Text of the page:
Startups spring from ashes of Big Tech purge

  • Mass layoffs in tech have spawned a new wave of startups
  • Early-stage venture capital funding at near-record levels
  • Echoes of the dotcom crash that powered Facebook and others

Jan 3 (Reuters) – Nic Szerman lost his job at Meta Platforms ( META.O ) in November, just two months after joining full-time, the victim of a significant 13% layoff as the advertising market shrank.

A few days later, he was back at work, seeking investment for his own company, Nulink, a blockchain-based payments company, and pitching startup proposals to accelerator Y Combinator and Andreessen Horowitz’s cryptocurrency fund.

“As counterintuitive as it may sound, this layoff has left me in a really good position,” the 24-year-old said. “Since I don’t have to pay the sign-up bonus, I get four months’ pay and now I have time to focus on my own project.”

According to venture capitalists, Szerman is part of a wave of potential entrepreneurs emerging from the ashes of Silicon Valley’s mass job losses in the second half of 2022.

U.S. tech giants including Meta, Microsoft ( MSFT.O ), Twitter and Snap ( SNAP.N ) laid off more than 150,000 workers, according to, which tracks tech job losses.

While total venture capital (VC) funding globally fell 33% to around $483 billion in 2022, early-stage funding was robust, with $37.4 billion raised in so-called angel or seed rounds, in line with a record level recorded in 2021. according to data from research company PitchBook.

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Day One Ventures, an early-stage venture fund in San Francisco, launched a new initiative in November to fund startups founded by people who have been laid off from their tech jobs, promoting the slogan “Funded, not Fired.”

The goal of the program is to cut 20 checks to $100,000 by the end of 2022. On the first day, he said he received more than 1,000 requests, most of them from people who had been interrupted by Meta, Stripe and Twitter.

“We’re investing $2 million in 20 companies — if we find just one unicorn, it almost returns the fund, which I think is a really unique opportunity for us as fund managers,” said Masha Bucher, co-founder of Day One Ventures.

“When we look at the last economic cycle, companies like Stripe, Airbnb, Dropbox were created in a crisis.”


Also in November, Index Ventures, a multi-stage fund that has funded Facebook, Etsy and Skype, launched its second fund, Origins, which will invest $300 million in startups.

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Meanwhile, Silicon Valley investor US Venture Partners and Austrian VC firm Speedinvest have earmarked a similar amount for start-ups.

Investors highlighted games and artificial intelligence as hot areas of interest.

“With advances in game design, new innovations like cloud gaming, and the emergence of social networking in this realm, gaming has truly transcended mainstream culture,” said Sofia Dolfe, Partner at Index Ventures.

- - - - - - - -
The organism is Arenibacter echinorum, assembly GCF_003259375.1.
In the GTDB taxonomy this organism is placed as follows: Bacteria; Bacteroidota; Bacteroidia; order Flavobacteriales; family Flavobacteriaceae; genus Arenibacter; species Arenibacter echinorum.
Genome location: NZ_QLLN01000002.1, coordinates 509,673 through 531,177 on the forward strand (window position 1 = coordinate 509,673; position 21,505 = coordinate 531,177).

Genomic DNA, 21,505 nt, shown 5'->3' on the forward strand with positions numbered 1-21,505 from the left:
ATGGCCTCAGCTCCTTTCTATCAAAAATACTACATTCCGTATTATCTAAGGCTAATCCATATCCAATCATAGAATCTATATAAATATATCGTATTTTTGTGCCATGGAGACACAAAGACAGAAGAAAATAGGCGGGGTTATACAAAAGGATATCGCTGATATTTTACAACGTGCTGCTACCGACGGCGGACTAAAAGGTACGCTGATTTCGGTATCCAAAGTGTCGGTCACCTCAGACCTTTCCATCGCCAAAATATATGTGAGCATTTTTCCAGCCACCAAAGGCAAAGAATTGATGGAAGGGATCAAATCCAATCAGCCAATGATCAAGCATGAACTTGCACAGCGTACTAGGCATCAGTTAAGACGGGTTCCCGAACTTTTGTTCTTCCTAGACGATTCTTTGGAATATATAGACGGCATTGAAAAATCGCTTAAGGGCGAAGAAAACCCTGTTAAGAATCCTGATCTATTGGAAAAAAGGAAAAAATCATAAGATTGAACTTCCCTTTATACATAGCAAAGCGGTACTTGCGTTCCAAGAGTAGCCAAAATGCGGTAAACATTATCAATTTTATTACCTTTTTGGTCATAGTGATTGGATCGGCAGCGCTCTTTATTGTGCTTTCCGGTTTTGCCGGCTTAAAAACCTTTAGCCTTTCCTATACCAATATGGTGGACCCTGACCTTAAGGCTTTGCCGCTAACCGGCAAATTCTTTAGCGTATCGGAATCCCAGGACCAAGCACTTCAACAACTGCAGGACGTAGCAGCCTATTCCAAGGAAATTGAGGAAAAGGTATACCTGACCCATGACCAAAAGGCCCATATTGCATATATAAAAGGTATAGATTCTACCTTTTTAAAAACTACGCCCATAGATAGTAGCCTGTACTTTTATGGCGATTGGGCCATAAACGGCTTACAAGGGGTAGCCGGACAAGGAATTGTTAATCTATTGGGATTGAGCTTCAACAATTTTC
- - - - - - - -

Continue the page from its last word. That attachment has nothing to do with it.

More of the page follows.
“In every period of economic uncertainty there is an opportunity – to reset, re-prioritize and focus energy and resources.”


Szerman said his project was rejected by Y Combinator, while Andreessen Horowitz has yet to hear back, though he added that other early-stage venture capitalists have expressed interest.

“I told the investors that we will talk in two or three months,” he added. “Now I’m going to focus on scaling the system.

Some investors have compared the 2022 downturn to the dotcom crash of the early 2000s, when dozens of overvalued startups failed, flooding the market with talent and helping spawn a wave of new companies like Facebook and YouTube.

“A lot of great companies were born in relatively dark times,” said Harry Nelis, a partner at investment firm Accel, who sees a new generation of risk-takers emerging from the mass of unemployed.

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Some industry players say former Big Tech employees are uniquely positioned to start their own companies because they’ve seen firsthand how some of the world’s biggest firms operate and enjoy constant access to their network of highly skilled colleagues.

One ex-Googler tried to help others like him find a life after the tech giants. In 2015, Christopher Fong, who spent nearly a decade working for the tech titan in California, launched Xoogler, a project designed to help ex-employees hoping to start their own companies. Since then, the group’s membership has grown to more than 11,000.

Fong told Reuters that the Big Tech experience gave the founders “a strong brand that can be used to meet investors, potential customers and recruit team members.”

(This story has been revised to correct the designation of Harry Nelis to partner from managing partner in paragraph 19)

Reporting by Martin Coulter in London, Supantha Mukherjee in Stockholm and Krystal Hu in New York; Cut by Pravin Char

Our standards: Thomson Reuters Trust Principles.


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